The role of prenatal, perinatal and postnatal factors in the explanation of socioeconomic inequalities in preschool asthma symptoms: The Generation R Study
Background: The authors assessed whether socioeconomic inequalities in asthma symptoms were already present in preschool children and to what extent prenatal, perinatal and postnatal risk factors for asthma symptoms mediate the effect of socioeconomic status (SES). Methods: The study included 3136 Dutch children participating in the Generation R Study, a prospective cohort study. Adjusted ORs of asthma symptoms for low and middle SES (household income and maternal education) compared to high SES were calculated after adjustment for potential confounders and also adjusted for prenatal, perinatal and postnatal mediators at preschool age. Results: At age 1 year, low-SES children had a 40% lower risk of asthma symptoms compared to high-SES children (p<0.01). However, the risk of asthma symptoms in 3- and 4-year-old low-SES children was 1.5 times higher compared to their high-SES age mates (p<0.05). The positive associations at age 1 year were particularly modified by postnatal factors (up to 38%). In toddlers, prenatal factors explained up to 58% of the negative associations between SES and asthma symptoms. Conclusions: SES indirectly affects asthma symptoms at preschool age. The inverse association between SES and asthma symptoms emerges at age 3 years. This is particularly due to a high level of adverse prenatal circumstances in low-SES toddlers. Future research should evaluate public health programs (during pregnancy) to reduce socioeconomic inequalities in childhood asthma. Copyright Article author (or their employer) 2012.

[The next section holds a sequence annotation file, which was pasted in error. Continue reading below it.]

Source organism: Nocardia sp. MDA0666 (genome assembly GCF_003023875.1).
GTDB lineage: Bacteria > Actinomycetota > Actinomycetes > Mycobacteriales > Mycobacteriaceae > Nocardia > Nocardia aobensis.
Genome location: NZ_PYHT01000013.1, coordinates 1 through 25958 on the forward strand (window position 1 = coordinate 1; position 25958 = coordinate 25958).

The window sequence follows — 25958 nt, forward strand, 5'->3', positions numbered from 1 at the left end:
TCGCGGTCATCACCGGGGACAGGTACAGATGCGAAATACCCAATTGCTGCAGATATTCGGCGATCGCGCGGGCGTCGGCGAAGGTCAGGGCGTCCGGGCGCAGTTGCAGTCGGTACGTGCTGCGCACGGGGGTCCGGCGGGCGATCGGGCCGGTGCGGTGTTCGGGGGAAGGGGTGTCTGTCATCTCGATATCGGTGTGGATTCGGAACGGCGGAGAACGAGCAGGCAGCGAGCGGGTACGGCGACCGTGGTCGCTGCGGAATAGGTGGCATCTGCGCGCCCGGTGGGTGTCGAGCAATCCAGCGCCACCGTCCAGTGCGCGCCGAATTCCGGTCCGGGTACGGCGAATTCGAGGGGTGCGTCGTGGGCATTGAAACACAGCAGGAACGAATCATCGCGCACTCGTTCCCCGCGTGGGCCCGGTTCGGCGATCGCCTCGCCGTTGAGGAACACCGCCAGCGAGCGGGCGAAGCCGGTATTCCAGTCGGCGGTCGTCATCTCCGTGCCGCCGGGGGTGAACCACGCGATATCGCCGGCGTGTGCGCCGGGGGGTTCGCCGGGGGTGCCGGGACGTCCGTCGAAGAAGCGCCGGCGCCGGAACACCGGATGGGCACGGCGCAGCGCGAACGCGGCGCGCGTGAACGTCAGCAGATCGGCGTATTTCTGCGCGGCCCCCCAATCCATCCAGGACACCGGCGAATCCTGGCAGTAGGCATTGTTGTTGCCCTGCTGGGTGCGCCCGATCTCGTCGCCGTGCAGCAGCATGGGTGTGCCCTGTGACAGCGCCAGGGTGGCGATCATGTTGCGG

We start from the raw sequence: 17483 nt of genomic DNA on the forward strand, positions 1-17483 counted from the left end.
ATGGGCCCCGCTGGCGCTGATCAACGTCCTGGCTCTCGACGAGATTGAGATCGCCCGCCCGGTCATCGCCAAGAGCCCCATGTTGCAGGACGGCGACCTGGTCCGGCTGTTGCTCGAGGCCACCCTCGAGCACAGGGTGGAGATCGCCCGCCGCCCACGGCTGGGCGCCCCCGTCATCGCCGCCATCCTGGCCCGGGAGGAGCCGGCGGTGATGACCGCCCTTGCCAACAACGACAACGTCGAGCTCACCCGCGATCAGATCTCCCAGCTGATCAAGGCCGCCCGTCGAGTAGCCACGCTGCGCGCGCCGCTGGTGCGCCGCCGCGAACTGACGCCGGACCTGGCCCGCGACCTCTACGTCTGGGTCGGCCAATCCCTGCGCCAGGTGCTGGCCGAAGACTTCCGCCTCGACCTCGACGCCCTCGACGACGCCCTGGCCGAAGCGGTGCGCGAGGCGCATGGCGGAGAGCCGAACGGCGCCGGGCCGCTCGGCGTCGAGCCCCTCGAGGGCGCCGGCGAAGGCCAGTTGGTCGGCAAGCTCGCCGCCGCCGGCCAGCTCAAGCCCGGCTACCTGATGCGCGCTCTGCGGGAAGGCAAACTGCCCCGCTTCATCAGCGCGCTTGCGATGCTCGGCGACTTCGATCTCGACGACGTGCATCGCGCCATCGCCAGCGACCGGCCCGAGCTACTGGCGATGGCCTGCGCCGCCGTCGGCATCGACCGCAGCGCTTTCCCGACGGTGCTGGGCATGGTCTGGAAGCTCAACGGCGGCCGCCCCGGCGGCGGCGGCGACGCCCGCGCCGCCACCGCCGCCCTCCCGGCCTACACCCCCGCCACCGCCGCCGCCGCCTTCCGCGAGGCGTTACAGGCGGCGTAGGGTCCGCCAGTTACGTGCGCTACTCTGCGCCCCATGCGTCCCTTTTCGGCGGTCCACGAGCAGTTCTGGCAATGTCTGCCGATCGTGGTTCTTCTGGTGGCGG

|Persistent URL||dx.doi.org/10.1136/jech-2011-200333, hdl.handle.net/1765/34956|
Hafkamp-De Groen, E.H.D., van Rossem, L., de Jongste, J.C., Mohangoo, A.D., Moll, H.A., Jaddoe, V.W.V., … Raat, H.. (2012). The role of prenatal, perinatal and postnatal factors in the explanation of socioeconomic inequalities in preschool asthma symptoms: The Generation R Study. Journal of Epidemiology and Community Health. doi:10.1136/jech-2011-200333